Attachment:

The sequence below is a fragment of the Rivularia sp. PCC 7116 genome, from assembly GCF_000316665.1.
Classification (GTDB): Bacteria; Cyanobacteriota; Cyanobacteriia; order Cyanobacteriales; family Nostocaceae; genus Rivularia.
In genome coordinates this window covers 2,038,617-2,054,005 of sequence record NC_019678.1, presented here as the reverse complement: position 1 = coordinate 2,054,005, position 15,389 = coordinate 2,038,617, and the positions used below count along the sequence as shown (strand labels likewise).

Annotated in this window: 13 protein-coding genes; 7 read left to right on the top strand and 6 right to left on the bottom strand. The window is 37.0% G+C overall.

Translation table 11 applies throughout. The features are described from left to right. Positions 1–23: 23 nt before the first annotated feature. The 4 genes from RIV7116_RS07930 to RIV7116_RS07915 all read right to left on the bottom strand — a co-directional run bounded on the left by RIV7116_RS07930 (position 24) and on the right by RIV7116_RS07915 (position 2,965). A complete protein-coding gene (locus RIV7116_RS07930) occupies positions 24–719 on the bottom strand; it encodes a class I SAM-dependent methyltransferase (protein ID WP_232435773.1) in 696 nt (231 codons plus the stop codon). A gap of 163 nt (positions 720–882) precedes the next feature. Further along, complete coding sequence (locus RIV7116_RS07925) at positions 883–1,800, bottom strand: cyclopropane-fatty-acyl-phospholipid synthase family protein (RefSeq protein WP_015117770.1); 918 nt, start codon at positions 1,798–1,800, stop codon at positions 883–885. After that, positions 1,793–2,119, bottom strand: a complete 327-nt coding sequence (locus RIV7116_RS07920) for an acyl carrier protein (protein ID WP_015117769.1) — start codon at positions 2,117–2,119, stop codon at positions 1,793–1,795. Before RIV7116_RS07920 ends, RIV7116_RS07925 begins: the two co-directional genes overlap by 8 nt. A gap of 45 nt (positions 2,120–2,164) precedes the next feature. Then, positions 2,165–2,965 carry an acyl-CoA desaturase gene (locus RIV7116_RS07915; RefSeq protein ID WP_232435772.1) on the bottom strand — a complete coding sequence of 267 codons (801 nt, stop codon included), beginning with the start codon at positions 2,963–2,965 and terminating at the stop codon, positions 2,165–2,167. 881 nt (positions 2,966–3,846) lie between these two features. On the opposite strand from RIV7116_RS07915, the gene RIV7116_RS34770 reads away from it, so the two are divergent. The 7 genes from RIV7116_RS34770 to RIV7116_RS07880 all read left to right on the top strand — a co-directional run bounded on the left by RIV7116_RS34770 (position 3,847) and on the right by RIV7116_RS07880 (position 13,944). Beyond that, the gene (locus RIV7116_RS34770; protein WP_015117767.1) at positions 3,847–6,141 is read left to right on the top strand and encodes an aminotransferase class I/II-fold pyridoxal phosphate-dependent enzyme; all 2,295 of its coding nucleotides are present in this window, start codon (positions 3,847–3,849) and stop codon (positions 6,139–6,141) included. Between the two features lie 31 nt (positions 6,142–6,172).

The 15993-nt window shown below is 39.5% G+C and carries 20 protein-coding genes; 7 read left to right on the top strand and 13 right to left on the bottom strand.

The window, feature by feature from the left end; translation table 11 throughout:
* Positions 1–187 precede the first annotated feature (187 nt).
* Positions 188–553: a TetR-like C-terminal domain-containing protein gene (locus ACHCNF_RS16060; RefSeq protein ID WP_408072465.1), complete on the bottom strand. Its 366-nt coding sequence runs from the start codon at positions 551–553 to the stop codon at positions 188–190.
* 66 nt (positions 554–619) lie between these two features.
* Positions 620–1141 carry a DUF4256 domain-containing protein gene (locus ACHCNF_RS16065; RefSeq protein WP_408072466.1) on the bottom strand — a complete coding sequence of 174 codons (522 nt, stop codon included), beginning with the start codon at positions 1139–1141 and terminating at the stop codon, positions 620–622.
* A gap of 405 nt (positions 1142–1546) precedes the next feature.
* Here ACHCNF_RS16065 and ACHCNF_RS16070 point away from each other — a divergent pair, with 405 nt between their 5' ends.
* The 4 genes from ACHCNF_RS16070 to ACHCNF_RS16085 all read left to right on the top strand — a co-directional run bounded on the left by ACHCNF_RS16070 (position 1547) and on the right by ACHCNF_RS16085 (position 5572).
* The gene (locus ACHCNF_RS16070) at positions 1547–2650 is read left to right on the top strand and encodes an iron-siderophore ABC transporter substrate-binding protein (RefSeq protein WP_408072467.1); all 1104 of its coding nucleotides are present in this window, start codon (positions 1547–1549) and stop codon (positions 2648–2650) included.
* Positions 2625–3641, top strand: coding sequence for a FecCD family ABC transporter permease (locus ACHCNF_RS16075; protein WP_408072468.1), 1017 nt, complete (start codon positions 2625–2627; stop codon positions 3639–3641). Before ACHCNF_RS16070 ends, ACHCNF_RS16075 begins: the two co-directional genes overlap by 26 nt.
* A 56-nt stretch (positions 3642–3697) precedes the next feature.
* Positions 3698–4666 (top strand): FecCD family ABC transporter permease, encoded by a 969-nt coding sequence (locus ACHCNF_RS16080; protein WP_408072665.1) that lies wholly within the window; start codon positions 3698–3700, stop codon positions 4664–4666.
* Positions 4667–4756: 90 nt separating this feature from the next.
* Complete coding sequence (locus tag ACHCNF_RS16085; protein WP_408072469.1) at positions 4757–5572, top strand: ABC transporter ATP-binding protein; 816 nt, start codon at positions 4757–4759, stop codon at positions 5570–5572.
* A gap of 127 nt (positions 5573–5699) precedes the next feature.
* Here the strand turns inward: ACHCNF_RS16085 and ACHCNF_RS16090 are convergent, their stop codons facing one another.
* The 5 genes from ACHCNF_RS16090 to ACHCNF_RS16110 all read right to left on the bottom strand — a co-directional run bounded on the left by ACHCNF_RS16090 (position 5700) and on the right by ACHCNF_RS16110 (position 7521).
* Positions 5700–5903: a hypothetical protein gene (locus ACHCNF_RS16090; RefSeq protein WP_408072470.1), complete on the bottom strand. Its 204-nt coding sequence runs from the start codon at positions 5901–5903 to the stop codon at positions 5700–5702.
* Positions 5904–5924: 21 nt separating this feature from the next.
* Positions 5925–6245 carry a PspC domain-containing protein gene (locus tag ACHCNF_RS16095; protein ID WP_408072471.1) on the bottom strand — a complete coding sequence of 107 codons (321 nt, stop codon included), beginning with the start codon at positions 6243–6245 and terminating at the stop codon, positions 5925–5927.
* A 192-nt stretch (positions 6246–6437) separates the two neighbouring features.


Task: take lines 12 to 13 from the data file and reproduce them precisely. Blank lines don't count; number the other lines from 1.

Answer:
* A gap of 405 nt (positions 1142–1546) precedes the next feature.
* Here ACHCNF_RS16065 and ACHCNF_RS16070 point away from each other — a divergent pair, with 405 nt between their 5' ends.